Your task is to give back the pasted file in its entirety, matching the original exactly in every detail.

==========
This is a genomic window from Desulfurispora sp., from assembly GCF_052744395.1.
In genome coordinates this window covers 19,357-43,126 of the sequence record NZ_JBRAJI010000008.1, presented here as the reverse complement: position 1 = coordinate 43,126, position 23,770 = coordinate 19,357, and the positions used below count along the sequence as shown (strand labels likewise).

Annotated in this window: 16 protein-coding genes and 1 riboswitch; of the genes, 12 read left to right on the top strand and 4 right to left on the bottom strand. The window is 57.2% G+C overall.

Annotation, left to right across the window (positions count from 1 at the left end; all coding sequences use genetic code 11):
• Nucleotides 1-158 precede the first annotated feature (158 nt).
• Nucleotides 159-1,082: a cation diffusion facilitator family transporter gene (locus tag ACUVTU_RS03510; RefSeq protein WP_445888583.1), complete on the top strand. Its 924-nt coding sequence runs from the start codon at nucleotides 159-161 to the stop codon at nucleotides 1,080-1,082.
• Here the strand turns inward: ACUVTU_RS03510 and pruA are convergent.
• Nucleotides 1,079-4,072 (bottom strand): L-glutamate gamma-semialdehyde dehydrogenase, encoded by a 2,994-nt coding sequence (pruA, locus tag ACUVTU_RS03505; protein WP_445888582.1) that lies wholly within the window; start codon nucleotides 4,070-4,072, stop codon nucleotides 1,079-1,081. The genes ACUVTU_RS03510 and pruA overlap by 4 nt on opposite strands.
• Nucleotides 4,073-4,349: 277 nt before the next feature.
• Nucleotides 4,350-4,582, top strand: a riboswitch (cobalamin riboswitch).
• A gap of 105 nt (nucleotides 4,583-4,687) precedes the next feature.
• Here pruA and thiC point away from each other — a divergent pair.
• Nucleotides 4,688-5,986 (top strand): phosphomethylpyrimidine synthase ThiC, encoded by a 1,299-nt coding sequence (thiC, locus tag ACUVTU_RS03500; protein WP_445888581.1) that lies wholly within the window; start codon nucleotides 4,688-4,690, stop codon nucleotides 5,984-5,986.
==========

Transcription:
This is a genomic window from Desulfurispora sp., from assembly GCF_052744395.1.
In genome coordinates this window covers 19,357-43,126 of the sequence record NZ_JBRAJI010000008.1, presented here as the reverse complement: position 1 = coordinate 43,126, position 23,770 = coordinate 19,357, and the positions used below count along the sequence as shown (strand labels likewise).

Annotated in this window: 16 protein-coding genes and 1 riboswitch; of the genes, 12 read left to right on the top strand and 4 right to left on the bottom strand. The window is 57.2% G+C overall.

Annotation, left to right across the window (positions count from 1 at the left end; all coding sequences use genetic code 11):
• Nucleotides 1-158 precede the first annotated feature (158 nt).
• Nucleotides 159-1,082: a cation diffusion facilitator family transporter gene (locus tag ACUVTU_RS03510; RefSeq protein WP_445888583.1), complete on the top strand. Its 924-nt coding sequence runs from the start codon at nucleotides 159-161 to the stop codon at nucleotides 1,080-1,082.
• Here the strand turns inward: ACUVTU_RS03510 and pruA are convergent.
• Nucleotides 1,079-4,072 (bottom strand): L-glutamate gamma-semialdehyde dehydrogenase, encoded by a 2,994-nt coding sequence (pruA, locus tag ACUVTU_RS03505; protein WP_445888582.1) that lies wholly within the window; start codon nucleotides 4,070-4,072, stop codon nucleotides 1,079-1,081. The genes ACUVTU_RS03510 and pruA overlap by 4 nt on opposite strands.
• Nucleotides 4,073-4,349: 277 nt before the next feature.
• Nucleotides 4,350-4,582, top strand: a riboswitch (cobalamin riboswitch).
• A gap of 105 nt (nucleotides 4,583-4,687) precedes the next feature.
• Here pruA and thiC point away from each other — a divergent pair.
• Nucleotides 4,688-5,986 (top strand): phosphomethylpyrimidine synthase ThiC, encoded by a 1,299-nt coding sequence (thiC, locus tag ACUVTU_RS03500; protein WP_445888581.1) that lies wholly within the window; start codon nucleotides 4,688-4,690, stop codon nucleotides 5,984-5,986.